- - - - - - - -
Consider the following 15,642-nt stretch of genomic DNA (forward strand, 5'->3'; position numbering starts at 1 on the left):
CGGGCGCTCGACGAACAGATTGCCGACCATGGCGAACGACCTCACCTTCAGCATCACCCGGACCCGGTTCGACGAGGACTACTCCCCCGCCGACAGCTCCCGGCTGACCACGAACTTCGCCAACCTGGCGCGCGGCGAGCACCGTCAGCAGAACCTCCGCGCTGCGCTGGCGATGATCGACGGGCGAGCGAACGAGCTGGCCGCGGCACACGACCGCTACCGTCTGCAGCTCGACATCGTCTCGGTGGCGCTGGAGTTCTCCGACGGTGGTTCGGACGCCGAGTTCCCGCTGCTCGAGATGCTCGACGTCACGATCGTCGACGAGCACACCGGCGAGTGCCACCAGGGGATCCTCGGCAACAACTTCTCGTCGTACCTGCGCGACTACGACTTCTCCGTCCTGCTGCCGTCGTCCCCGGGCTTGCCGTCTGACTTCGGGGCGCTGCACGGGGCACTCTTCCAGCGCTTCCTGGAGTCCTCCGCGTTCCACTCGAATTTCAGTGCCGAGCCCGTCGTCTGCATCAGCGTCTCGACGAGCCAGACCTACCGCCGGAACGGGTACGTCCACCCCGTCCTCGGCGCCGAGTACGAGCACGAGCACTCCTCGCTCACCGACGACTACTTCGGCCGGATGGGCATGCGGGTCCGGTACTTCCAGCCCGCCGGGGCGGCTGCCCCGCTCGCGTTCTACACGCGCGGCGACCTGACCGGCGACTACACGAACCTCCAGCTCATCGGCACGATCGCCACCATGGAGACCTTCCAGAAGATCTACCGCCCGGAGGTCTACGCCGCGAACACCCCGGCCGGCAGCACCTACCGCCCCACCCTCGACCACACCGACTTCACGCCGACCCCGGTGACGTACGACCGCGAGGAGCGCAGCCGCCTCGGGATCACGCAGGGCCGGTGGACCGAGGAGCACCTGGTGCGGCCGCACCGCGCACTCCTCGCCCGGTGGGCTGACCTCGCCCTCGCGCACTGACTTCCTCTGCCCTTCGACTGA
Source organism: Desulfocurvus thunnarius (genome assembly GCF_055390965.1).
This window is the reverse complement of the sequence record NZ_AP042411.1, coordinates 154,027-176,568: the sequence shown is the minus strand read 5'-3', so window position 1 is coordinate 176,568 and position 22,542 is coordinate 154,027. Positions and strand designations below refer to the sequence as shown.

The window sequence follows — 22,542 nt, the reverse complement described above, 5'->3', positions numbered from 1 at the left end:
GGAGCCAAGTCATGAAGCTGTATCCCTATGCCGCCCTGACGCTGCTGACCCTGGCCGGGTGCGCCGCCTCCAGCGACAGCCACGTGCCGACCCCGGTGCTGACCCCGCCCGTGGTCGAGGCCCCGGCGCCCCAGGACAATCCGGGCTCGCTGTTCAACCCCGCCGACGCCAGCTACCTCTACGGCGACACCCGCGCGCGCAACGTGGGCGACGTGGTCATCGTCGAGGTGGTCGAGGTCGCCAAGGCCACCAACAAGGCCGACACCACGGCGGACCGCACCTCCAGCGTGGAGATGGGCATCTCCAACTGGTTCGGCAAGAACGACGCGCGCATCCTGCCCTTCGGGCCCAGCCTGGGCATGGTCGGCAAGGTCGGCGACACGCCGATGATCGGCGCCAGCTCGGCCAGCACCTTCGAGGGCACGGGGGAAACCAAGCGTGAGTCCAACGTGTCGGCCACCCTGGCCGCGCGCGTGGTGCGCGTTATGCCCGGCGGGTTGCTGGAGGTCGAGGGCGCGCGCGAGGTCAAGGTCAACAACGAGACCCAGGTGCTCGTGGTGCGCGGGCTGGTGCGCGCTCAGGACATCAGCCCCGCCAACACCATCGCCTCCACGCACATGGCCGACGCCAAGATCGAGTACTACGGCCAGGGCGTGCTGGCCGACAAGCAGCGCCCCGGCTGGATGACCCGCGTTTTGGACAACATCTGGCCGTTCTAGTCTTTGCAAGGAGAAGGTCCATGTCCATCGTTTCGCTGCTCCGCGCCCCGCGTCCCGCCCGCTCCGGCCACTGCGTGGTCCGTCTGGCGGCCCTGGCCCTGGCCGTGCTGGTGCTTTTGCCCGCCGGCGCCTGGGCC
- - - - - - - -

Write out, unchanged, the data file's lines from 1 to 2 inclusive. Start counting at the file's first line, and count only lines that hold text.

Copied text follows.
Consider the following 15,642-nt stretch of genomic DNA (forward strand, 5'->3'; position numbering starts at 1 on the left):
CGGGCGCTCGACGAACAGATTGCCGACCATGGCGAACGACCTCACCTTCAGCATCACCCGGACCCGGTTCGACGAGGACTACTCCCCCGCCGACAGCTCCCGGCTGACCACGAACTTCGCCAACCTGGCGCGCGGCGAGCACCGTCAGCAGAACCTCCGCGCTGCGCTGGCGATGATCGACGGGCGAGCGAACGAGCTGGCCGCGGCACACGACCGCTACCGTCTGCAGCTCGACATCGTCTCGGTGGCGCTGGAGTTCTCCGACGGTGGTTCGGACGCCGAGTTCCCGCTGCTCGAGATGCTCGACGTCACGATCGTCGACGAGCACACCGGCGAGTGCCACCAGGGGATCCTCGGCAACAACTTCTCGTCGTACCTGCGCGACTACGACTTCTCCGTCCTGCTGCCGTCGTCCCCGGGCTTGCCGTCTGACTTCGGGGCGCTGCACGGGGCACTCTTCCAGCGCTTCCTGGAGTCCTCCGCGTTCCACTCGAATTTCAGTGCCGAGCCCGTCGTCTGCATCAGCGTCTCGACGAGCCAGACCTACCGCCGGAACGGGTACGTCCACCCCGTCCTCGGCGCCGAGTACGAGCACGAGCACTCCTCGCTCACCGACGACTACTTCGGCCGGATGGGCATGCGGGTCCGGTACTTCCAGCCCGCCGGGGCGGCTGCCCCGCTCGCGTTCTACACGCGCGGCGACCTGACCGGCGACTACACGAACCTCCAGCTCATCGGCACGATCGCCACCATGGAGACCTTCCAGAAGATCTACCGCCCGGAGGTCTACGCCGCGAACACCCCGGCCGGCAGCACCTACCGCCCCACCCTCGACCACACCGACTTCACGCCGACCCCGGTGACGTACGACCGCGAGGAGCGCAGCCGCCTCGGGATCACGCAGGGCCGGTGGACCGAGGAGCACCTGGTGCGGCCGCACCGCGCACTCCTCGCCCGGTGGGCTGACCTCGCCCTCGCGCACTGACTTCCTCTGCCCTTCGACTGA